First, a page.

College began as a dream of escaping home, living life on my own terms and taking it by the horns.
However, the whirlwind of new people and exciting experiences that engulfs you makes it pass by quickly. I still think I’m dreaming, with no recollection of how I got here, constantly questioning the ridiculous rate at which change takes place around me. Within me.
I’m approaching the end of my freshman year, and there’s much reflecting to be done.
Fall quarter. The leaves are turning colours, the weather’s still great, and you realise that you live next to a giant lake, as well as one of the greatest cities in the world, which you don’t really visit as much as you thought you would. Still, you’re finally living the dream, and everything around you just seems too beautiful to be true. For the first two weeks, you go through a bunch of orientation activities with a group of strangers, some you’ll end up liking more than others, others you might never see again. The real learning, however, takes place at night, in a sweaty basement of some off-campus house, bursting at the seams with freshmen.
“Wow, it’s hot!”
The people that you meet in college are entirely different from those you know at home. They come from all four corners of America, and the world, for that matter. As you try to navigate the moshpit of different personalities you’ve found yourself in, you feel just a bit overwhelmed, and know that part of your perspiration can be accredited to your nervousness. That little bubble you were living in just popped, and you smell the real world for the first time. A weird combination of sweat, perfume and cheap beer.
To some, this smells great! The more socially inclined freshman settles in rather well, making friends quickly, and becoming very friendly with some quite easily. The shyer are left awkwardly standing around, unused to all the illegal activities going on around them. Nevertheless, at some point, everyone realises that the canvas is blank, and sets out to paint a picture according to their liking, or rather, somebody else’s.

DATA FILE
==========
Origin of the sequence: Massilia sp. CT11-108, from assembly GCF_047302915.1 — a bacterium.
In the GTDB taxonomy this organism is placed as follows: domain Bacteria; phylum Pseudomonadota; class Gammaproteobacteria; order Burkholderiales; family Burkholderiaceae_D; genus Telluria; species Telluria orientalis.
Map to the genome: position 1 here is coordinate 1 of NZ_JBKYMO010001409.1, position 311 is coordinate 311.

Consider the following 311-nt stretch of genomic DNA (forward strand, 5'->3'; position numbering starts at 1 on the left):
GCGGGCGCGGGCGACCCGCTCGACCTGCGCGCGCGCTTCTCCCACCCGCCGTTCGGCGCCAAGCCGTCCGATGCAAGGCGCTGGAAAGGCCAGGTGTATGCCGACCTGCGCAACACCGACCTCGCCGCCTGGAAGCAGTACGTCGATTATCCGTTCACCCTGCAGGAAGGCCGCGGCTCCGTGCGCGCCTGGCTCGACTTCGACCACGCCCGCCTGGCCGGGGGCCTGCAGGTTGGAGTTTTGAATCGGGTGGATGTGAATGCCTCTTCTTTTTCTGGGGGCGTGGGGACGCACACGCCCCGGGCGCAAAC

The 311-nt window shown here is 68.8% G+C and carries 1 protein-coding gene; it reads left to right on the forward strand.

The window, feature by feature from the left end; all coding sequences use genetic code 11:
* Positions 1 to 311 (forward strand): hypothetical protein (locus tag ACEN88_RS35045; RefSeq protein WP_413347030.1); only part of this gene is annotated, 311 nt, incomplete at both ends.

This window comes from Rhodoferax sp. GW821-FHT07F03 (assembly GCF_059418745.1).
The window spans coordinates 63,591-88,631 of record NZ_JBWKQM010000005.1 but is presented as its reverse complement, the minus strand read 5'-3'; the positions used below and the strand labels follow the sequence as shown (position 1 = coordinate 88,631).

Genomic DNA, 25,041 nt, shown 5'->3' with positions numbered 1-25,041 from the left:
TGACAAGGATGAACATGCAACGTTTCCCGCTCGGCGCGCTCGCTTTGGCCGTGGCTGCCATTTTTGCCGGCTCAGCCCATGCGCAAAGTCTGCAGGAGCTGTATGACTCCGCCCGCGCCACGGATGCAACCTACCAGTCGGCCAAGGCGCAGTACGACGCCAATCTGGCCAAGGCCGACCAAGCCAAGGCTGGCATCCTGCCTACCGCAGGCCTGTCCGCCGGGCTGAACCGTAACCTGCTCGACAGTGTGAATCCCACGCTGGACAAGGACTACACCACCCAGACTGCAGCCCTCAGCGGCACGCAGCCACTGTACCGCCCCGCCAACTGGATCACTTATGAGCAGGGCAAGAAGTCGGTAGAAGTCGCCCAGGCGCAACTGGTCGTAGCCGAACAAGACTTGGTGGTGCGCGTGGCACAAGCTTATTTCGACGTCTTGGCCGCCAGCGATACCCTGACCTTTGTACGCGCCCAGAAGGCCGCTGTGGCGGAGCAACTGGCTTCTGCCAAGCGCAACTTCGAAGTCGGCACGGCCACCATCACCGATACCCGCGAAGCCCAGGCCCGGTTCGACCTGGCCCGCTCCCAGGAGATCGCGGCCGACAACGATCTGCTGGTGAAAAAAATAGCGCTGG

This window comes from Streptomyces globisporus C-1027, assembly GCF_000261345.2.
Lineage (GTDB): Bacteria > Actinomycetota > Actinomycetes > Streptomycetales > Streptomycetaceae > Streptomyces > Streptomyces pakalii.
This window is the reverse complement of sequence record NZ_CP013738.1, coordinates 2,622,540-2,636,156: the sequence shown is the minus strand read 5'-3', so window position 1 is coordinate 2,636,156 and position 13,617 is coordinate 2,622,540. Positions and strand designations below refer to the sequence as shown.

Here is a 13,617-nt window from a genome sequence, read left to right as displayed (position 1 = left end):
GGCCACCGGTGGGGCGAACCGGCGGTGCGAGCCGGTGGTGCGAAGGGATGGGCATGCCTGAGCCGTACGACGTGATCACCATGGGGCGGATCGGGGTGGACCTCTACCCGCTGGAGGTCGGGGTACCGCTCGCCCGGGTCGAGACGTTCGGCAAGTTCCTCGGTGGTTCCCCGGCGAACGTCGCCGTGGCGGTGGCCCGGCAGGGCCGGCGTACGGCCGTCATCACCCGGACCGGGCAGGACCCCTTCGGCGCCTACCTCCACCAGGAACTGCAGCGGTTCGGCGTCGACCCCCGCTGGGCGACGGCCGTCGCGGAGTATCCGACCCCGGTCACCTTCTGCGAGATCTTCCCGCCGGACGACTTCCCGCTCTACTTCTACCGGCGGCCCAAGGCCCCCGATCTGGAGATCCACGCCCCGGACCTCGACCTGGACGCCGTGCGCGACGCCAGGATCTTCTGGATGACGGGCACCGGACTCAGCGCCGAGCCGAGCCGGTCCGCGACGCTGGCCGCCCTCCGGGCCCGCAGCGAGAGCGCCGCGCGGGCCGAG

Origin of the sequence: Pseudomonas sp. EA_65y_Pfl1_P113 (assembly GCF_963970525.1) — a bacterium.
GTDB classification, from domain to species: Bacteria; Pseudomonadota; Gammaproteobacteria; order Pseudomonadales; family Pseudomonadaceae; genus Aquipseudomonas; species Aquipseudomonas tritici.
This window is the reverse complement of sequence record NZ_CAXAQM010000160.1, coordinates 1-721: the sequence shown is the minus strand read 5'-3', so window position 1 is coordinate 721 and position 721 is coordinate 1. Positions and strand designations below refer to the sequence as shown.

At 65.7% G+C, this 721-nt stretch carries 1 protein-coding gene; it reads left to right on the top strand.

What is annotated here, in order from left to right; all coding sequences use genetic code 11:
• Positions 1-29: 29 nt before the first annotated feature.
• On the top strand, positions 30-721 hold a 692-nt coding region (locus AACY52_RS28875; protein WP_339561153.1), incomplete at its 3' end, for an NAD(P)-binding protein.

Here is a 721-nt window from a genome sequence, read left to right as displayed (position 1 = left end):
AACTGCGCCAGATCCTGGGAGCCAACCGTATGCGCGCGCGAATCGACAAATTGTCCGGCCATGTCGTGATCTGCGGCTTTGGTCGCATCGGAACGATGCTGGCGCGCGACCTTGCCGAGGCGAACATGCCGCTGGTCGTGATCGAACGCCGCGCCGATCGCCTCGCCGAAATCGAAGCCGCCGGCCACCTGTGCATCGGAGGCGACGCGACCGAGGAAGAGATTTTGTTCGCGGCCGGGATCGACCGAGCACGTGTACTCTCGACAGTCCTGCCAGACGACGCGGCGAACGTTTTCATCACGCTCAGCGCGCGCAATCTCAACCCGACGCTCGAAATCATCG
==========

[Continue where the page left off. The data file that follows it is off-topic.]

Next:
Friends are picked out like cherries, placed into one’s basket. However, the pictures aren’t complete. Next night, the cherries might turn into oranges. They’re not the same, but it’s okay. They may be a little sour, but on the whole, still pretty sweet.
Regardless of all of the mind games, you’re still a freshman, and you start to panic when the music stops. You hear that there’s been a noise complaint, and the cops are outside. Your age suddenly becomes very apparent in the way you act.
Soon, a sagacious upperclassman tells you to relax. “They won’t do anything,” he says. You don’t take a chance, however, and leave, as most freshmen do. The party dies, as most in attendance were freshmen. You regret your decision to leave a bit, and decide to take the cops with a pinch of salt next time.
Wildcat Welcome soon turns into a blur. You’re not quite sure of who you met, what you did, where you were and how you got here; all you know is that you’re here, much like a dream. However, with school starting soon, things begin to come into focus.
Seeing familiar faces as you walk down Sheridan Road in broad daylight is a completely different experience. Suddenly, the party animals and shy flowers all blend together, as students. The backpacks and the brisk walks remind you why you’re actually here. As the quarter progresses, classes, interactions and student clubs make you realise how average you are. Competition is intense, as you’re introduced to curves and grade deflation, and an onslaught of never-ending midterms. Eventually, your fall quarter GPA confirms your mediocrity. Oh, and that 9 a.m. class you diligently signed up for, thinking you’ve endured much worse in high school? You never made it, did you? I told you so.
Hey, it’s alright. It was the first quarter of college, and you’re only going to get smarter. College is less about knowledge, and more about resourcefulness. You’ll come to realise that it’s okay to use your friend’s code when you’re desperate, work on problem sets together and skip a class to have a good time. You only have one freshman year. Better live it, not regret it.
Meanwhile, some of those oranges and cherries in your friend basket have gone bad. Well, now you can tell the good ones apart. Nevertheless, people change, yourself included. Next quarter, you might find that you prefer apples. Don’t worry, not all your friendships are going to be transitory. Some of them will become like family, and family is forever.
This is only the beginning. Winter is coming.
As you step outside of the airport, knife-wind slices through the hoodies and jeans of the naive, chilling them to the bones, while the initiated watch on as their friends’ souls slowly start to shrivel up. You quickly slide into the Uber you decided to share, grateful for the warmth of the cramped huddle inside, secretly hoping that the journey to campus takes longer than needed. The next day, you walk to Tech for that 12 p.m. class you signed up for, dressed in a down jacket, only three months older, yet a lot wiser.